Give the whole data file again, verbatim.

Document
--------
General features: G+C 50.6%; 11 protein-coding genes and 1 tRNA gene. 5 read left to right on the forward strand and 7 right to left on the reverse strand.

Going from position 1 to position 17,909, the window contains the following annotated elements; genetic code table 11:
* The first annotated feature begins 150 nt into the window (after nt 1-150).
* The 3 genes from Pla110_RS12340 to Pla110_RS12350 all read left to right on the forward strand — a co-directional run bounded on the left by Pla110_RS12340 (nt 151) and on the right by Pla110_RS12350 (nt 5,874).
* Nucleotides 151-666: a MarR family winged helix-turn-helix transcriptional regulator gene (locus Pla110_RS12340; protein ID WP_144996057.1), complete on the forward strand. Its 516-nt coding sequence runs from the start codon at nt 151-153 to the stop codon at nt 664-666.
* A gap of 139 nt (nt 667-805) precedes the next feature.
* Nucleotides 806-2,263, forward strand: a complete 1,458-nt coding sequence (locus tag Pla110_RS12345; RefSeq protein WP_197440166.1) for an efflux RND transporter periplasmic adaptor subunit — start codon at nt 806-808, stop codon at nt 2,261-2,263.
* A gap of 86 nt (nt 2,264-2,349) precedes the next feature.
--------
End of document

General features: G+C 50.6%; 11 protein-coding genes and 1 tRNA gene. 5 read left to right on the forward strand and 7 right to left on the reverse strand.

Going from position 1 to position 17,909, the window contains the following annotated elements; genetic code table 11:
* The first annotated feature begins 150 nt into the window (after nt 1-150).
* The 3 genes from Pla110_RS12340 to Pla110_RS12350 all read left to right on the forward strand — a co-directional run bounded on the left by Pla110_RS12340 (nt 151) and on the right by Pla110_RS12350 (nt 5,874).
* Nucleotides 151-666: a MarR family winged helix-turn-helix transcriptional regulator gene (locus Pla110_RS12340; protein ID WP_144996057.1), complete on the forward strand. Its 516-nt coding sequence runs from the start codon at nt 151-153 to the stop codon at nt 664-666.
* A gap of 139 nt (nt 667-805) precedes the next feature.
* Nucleotides 806-2,263, forward strand: a complete 1,458-nt coding sequence (locus tag Pla110_RS12345; RefSeq protein WP_197440166.1) for an efflux RND transporter periplasmic adaptor subunit — start codon at nt 806-808, stop codon at nt 2,261-2,263.
* A gap of 86 nt (nt 2,264-2,349) precedes the next feature.